matters because it is associated with great and irreversible damage
to the cultural heritage. And it matters because, as the British
Art Market Federation said in evidence to us, it poses a genuine
problem for the open and legitimate art market.
The aim of many of those concerned in the illicit trade is to
infiltrate the legitimate art market and thereby secure maximum
value for an object.
According to the Art Loss Register, items in the illicit trade
"work their way up the chain of respectability until they
achieve full market value".
25. The British art market stands at or near the
pinnacle of that chain of respectability. That market is of great
economic value to this country. In 1998, art market sales in the
United Kingdom totalled £3,288 million. The British market
accounts for 52 per cent of total western European art sales and
is growing faster than the western European market as a whole.
The British art market depends for its success on the standards
and perceived standards of the participants in that market. As
Mr James Ede of the Antiquities Dealers Association put it: "Our
reputation is the most important thing to us that we have".
The integrity of the art market is crucial to its functioning.
As Sotheby's noted, "the auction houses have a strong business
interest in the elimination of the illicit market".
26. This Committee heard allegations that London
is an important centre of the illicit trade in cultural property.
Major General Conforti claimed that a significant proportion of
objects stolen in or illegally exported from Italy and subsequently
traced were found on the British art market. London "auction
houses are unknowingly used by art thieves to 'launder' items
of illegal provenance".
Lord Renfrew was among those who argued that the London market
was heavily involved in the process whereby looted antiquities
without provenance entered the "legitimate" market,
thereby acquiring a deceptive appearance of legitimacy which made
their onward sale acceptable.
27. Mr Charles Hill, a former officer in the Metropolitan
Police Art and Antiques Squad, who gave evidence on behalf of
the British Art Market Federation, accepted that "London
is a centre of the stolen art market", but considered that
London's role was prone to exaggeration.
The auction houses acknowledged that there were instances when
items that might have been stolen or illegally exported found
their way onto the London market: for example, of 168,704 lots
offered for sale through Christie's in 1999 in the United Kingdom,
about 69 were the subject of a claim arising from an alleged theft
or illegal export.
Because auction house catalogues are widely circulated, there
are prospects for such claims to be made; in such instances, lots
The auction houses were adamant that such cases did not justify
London's "relatively new image" as "a hot bed of
illicit trade in works of art".
28. Many participants in the British art market have
undertaken, in a voluntary code of practice, "to the best
of their ability, not to import, export or transfer the ownership"
where they have "reasonable cause to believe" that "an
imported object has been acquired in or exported from its country
of export in violation of that country's laws" or that "an
imported object was acquired dishonestly or illegally from an
official excavation site or monument or originated from an illegal,
clandestine or otherwise unofficial site". The code of practice
states that any violations of it "will be rigorously investigated".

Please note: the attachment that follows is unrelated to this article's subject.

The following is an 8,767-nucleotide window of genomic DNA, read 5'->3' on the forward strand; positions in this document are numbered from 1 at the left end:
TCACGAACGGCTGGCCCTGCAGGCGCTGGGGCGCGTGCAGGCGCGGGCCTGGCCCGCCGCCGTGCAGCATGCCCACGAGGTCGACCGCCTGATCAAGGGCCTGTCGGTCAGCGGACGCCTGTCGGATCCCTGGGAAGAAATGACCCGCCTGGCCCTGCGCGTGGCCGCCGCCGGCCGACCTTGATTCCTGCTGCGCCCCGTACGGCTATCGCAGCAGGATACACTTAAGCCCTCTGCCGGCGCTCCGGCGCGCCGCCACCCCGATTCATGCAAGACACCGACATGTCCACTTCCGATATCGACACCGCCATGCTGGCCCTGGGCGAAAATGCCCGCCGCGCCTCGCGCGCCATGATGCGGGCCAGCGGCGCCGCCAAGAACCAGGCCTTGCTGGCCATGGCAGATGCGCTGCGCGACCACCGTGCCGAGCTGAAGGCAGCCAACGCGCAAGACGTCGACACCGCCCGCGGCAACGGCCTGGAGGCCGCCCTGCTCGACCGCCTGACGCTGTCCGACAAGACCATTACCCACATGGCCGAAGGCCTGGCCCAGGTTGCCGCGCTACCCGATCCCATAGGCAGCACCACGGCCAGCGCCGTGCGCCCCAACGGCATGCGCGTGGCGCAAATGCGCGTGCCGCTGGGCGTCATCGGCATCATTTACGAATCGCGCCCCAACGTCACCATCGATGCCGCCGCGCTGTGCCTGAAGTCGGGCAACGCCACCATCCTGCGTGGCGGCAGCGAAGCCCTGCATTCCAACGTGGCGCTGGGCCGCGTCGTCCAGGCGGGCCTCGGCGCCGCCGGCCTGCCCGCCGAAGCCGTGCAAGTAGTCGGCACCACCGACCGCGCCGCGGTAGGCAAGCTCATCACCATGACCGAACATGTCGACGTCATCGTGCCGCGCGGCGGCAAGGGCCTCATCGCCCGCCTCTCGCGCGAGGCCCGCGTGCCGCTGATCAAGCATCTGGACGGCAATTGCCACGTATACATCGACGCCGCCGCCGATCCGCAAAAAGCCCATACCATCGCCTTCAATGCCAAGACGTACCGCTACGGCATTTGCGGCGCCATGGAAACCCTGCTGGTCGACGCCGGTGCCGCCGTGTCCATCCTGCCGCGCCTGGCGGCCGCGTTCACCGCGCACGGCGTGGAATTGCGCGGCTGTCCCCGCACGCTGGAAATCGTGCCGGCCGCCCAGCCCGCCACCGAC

The Antiquities Dealers Association noted suggestions that London
was a major centre for illicit antiquities, but stated that "the
legitimate trade, both dealers and auctioneers, have made great
efforts in the last decade to distance themselves from such traffic".
Mr Ede stated that the Association deplored illegal export in
breach of a country's laws and that he would not trade in objects
The firm position of the British art market was summed up by Ms
Rena Moulopoulos of Sotheby's: "If we know something is illegally
exported, we will not sell it".
29. The illicit trade in cultural property has had
and is continuing to have an impact on the British art market.
It has a bearing upon both the conduct and the perceived conduct
of that market. The commitment of the British art market to endeavour
to ensure that the market is not threatened by and does not facilitate
the illicit trade in cultural property is very considerable. What
remains in question is the effectiveness of the existing measures
to ensure that that commitment is fulfilled.
17 1970 UNESCO Convention, Article 1. On legal prohibitions
on trade in human remains, see, for example, Evidence, p 90 and
R B Cunningham, Archaeology, Relics, and the Law (Durham,
North Carolina, 1999), pp 593-600. Back
157, 454. Back
p 11. Back
p 264. Back
p 151. Back
p 264. Back
p 56. Back
28 Ibid. Back
155, 165. Back
p 374; Q 479; J Butler, "The Art and Antiques Squad",
in K W Tubb, ed., Antiquities: Trade or Betrayed (London,
1995), p 226. Back
pp 72, 151. Back
p 363. Back
p 11. Back
Brodie, J Doole, P Watson, Stealing History: The Illicit Trade
in Cultural Material, Museums Association, June 2000, p 19. Back
pp 12, 343; QQ 61, 228. Back
pp 68, 151, 262, 263; QQ 61, 275, 478. Back
p 12. Back
p 260. Back
pp 24, 25, 258, 259. Back
p 263. Back
p 260; P J O'Keefe, Trade in Antiquities: Reducing Destruction
and Theft, UNESCO, 1997, pp 14-15. Back
72, 83. Back
p 11. Back
p 260. Back
Antiquities: A Discussion Document,
Department of National Heritage, February 1996, para 12. Back
p 250. Back
Antiquities: A Discussion Document,
para 12. Back
p 35. Back
M Stead, The Salisbury Hoard (Stroud, 1998; paperback edition,
2000), ch 11; QQ 42, 101. Back
42, 121, 700; Portable Antiquities Annual Report 1998-99,
Department for Culture, Media and Sport, March 2000, pp 25, 48. Back
p 258. Back
pp 11-12. Back
Salisbury Hoard, passim. Back
p 74. Back
pp 26, 34. Back
pp 34, 258-259; Q 42; Stealing History, p 42; J Browning,
"A Layman's Attempts to Precipitate Change in Domestic and
International 'Heritage' Laws", in Antiquities: Trade
or Betrayed, pp 145-149. Back
p 68. Back
pp 78-79. Back
p 164. Back
p 168. Back
pp 12, 27; QQ 73, 94, 466. Back
pp 152, 153; QQ 453, 461. Back
pp 13, 15, 24, 25, 153, 263-264; Q 75. Back
p 162. Back
pp 163, 167; QQ 484-485. Back
p 164. Back
p 56. Back
157, 183-184. Back